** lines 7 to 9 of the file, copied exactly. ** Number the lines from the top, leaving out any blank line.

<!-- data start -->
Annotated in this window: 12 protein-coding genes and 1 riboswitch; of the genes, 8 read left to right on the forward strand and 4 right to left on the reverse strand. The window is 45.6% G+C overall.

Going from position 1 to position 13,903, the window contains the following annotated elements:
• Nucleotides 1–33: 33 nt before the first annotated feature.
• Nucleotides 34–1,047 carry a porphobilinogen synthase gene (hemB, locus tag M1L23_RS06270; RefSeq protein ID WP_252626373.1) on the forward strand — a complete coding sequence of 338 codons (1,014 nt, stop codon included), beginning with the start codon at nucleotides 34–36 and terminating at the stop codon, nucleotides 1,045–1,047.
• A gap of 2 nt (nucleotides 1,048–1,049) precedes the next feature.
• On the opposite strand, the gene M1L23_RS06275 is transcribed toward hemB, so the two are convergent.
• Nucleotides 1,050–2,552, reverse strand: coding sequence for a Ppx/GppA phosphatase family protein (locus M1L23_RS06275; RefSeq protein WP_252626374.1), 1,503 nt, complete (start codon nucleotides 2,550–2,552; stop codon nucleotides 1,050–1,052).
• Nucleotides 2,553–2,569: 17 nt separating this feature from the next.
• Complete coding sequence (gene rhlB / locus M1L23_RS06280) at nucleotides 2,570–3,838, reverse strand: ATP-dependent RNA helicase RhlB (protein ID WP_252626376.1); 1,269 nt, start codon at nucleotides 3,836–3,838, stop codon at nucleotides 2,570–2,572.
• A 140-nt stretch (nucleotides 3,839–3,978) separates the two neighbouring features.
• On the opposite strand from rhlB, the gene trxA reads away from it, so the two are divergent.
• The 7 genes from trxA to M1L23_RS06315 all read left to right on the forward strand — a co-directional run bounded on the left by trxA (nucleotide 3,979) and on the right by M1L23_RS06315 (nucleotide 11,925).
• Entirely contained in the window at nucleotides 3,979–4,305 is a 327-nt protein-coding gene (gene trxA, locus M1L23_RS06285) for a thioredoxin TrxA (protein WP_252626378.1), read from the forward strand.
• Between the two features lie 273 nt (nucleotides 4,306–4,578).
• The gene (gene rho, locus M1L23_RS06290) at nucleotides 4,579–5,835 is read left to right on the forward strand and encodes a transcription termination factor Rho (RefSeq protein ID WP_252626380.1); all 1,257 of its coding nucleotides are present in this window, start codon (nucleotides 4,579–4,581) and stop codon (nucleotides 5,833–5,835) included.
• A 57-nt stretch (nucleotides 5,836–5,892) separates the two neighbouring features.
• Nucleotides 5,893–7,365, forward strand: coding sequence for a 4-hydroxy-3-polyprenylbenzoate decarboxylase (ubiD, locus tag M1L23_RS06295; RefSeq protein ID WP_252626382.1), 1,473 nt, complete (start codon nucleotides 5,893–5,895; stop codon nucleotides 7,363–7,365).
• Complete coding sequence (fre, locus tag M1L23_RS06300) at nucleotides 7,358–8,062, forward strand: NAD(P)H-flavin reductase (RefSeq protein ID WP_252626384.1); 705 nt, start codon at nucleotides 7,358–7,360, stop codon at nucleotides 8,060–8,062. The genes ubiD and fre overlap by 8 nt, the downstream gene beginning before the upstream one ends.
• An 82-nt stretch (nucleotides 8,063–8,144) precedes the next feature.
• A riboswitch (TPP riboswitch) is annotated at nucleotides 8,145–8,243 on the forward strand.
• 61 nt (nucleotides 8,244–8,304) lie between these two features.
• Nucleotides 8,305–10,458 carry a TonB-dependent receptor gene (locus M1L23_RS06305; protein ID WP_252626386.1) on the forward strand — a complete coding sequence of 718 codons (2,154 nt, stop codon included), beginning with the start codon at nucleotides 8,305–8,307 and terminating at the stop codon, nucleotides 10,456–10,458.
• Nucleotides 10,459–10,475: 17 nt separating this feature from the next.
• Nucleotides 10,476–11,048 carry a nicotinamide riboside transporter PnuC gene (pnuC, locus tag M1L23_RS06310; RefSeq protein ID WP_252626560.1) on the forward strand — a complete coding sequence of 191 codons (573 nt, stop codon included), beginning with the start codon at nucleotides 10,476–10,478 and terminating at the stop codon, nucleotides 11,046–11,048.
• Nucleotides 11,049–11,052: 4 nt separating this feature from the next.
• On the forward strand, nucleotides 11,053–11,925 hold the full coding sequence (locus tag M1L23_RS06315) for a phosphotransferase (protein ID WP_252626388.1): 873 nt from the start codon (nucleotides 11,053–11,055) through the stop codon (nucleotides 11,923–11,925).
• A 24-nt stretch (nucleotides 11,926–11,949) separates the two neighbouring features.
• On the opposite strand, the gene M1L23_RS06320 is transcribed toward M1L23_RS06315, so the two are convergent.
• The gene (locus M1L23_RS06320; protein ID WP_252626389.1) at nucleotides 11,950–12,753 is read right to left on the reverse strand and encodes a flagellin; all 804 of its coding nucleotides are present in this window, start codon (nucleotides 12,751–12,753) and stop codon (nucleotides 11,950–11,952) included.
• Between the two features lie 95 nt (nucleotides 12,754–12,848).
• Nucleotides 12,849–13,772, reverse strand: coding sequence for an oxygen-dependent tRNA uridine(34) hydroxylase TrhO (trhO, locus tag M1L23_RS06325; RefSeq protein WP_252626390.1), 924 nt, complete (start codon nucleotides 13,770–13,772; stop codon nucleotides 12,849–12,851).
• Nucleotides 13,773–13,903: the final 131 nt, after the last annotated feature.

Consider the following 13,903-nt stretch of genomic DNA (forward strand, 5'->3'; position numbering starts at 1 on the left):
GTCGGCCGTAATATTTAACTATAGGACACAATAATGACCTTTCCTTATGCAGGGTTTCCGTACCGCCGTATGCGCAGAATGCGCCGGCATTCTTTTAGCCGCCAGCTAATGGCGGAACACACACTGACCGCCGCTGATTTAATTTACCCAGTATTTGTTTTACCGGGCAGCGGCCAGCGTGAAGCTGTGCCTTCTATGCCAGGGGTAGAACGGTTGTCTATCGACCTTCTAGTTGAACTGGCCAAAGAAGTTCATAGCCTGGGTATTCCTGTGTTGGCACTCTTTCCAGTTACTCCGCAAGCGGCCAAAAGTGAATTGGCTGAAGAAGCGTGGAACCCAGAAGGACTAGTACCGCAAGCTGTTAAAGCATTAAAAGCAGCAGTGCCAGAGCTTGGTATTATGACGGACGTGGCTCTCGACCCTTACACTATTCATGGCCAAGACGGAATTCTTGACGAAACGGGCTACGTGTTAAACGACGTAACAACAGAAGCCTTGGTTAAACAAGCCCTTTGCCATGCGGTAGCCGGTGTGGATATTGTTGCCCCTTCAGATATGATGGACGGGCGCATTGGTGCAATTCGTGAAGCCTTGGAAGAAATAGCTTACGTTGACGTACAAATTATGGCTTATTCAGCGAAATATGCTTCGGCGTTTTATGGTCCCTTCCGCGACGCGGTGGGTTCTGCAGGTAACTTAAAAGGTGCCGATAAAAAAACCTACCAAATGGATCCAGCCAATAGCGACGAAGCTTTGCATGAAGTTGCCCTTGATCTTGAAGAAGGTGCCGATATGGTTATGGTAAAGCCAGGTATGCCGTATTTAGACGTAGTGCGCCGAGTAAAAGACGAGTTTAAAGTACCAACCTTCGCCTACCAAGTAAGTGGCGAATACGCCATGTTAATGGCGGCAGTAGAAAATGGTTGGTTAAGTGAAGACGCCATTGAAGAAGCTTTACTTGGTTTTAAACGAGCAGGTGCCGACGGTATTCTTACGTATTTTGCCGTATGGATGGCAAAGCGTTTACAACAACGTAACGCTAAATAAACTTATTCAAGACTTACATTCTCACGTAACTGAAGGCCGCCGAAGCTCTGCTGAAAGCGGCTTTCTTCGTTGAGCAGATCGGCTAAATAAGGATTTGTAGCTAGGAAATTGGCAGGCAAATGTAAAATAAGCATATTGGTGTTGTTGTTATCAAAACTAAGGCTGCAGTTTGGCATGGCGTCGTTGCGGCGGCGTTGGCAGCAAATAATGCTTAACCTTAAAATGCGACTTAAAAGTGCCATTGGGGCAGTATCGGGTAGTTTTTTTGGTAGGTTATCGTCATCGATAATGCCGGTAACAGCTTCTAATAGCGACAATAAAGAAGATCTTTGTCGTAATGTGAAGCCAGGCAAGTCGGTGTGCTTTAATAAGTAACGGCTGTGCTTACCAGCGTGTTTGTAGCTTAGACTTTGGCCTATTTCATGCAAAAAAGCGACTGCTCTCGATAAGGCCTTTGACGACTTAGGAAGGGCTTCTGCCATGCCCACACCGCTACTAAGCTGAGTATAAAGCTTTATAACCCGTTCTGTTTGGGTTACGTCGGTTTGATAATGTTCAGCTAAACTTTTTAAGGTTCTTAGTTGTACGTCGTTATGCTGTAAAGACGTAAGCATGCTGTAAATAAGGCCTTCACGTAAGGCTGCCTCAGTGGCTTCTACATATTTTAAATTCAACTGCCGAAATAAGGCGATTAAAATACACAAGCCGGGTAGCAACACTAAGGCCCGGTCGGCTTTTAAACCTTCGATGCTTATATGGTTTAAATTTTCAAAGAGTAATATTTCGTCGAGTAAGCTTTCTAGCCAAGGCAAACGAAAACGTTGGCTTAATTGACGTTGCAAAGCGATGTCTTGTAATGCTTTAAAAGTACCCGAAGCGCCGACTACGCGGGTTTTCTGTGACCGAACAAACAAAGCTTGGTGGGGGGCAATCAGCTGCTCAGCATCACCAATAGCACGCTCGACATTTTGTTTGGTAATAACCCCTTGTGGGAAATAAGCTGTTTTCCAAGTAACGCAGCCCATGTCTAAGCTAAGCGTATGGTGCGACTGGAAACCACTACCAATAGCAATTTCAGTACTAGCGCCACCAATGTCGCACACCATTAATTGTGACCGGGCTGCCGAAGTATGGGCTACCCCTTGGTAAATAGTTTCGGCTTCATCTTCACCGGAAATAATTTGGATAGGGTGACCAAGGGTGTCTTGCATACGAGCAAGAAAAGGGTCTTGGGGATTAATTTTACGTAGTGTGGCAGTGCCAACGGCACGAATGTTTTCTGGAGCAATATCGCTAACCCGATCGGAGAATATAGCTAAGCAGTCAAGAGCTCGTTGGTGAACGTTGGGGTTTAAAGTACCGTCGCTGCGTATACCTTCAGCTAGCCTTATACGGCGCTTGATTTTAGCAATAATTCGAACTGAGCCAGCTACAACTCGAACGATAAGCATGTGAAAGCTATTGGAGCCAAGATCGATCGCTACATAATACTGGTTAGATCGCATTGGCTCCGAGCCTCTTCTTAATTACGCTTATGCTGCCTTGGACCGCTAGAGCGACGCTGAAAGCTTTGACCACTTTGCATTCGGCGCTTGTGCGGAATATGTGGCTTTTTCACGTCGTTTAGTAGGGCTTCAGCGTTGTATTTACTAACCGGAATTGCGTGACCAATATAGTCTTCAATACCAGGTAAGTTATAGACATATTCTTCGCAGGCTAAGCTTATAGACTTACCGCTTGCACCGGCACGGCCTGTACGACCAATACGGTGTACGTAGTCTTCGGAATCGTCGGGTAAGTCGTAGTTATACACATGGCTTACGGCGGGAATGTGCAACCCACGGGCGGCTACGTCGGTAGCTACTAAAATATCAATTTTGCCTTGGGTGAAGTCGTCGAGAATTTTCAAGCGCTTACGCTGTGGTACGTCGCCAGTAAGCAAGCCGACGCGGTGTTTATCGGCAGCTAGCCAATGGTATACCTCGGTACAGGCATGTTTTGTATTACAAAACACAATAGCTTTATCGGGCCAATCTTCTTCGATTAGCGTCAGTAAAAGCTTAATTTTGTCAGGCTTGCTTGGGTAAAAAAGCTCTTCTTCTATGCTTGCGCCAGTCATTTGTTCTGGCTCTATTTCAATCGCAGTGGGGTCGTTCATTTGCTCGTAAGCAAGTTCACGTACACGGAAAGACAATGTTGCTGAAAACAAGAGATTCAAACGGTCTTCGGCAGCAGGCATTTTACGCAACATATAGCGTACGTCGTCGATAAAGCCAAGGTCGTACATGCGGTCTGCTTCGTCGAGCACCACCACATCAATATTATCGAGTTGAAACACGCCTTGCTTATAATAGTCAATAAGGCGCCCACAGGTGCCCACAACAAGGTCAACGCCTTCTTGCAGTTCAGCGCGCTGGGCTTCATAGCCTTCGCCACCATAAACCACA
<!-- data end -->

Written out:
• Nucleotides 1,050–2,552, reverse strand: coding sequence for a Ppx/GppA phosphatase family protein (locus M1L23_RS06275; RefSeq protein WP_252626374.1), 1,503 nt, complete (start codon nucleotides 2,550–2,552; stop codon nucleotides 1,050–1,052).
• Nucleotides 2,553–2,569: 17 nt separating this feature from the next.
• Complete coding sequence (gene rhlB / locus M1L23_RS06280) at nucleotides 2,570–3,838, reverse strand: ATP-dependent RNA helicase RhlB (protein ID WP_252626376.1); 1,269 nt, start codon at nucleotides 3,836–3,838, stop codon at nucleotides 2,570–2,572.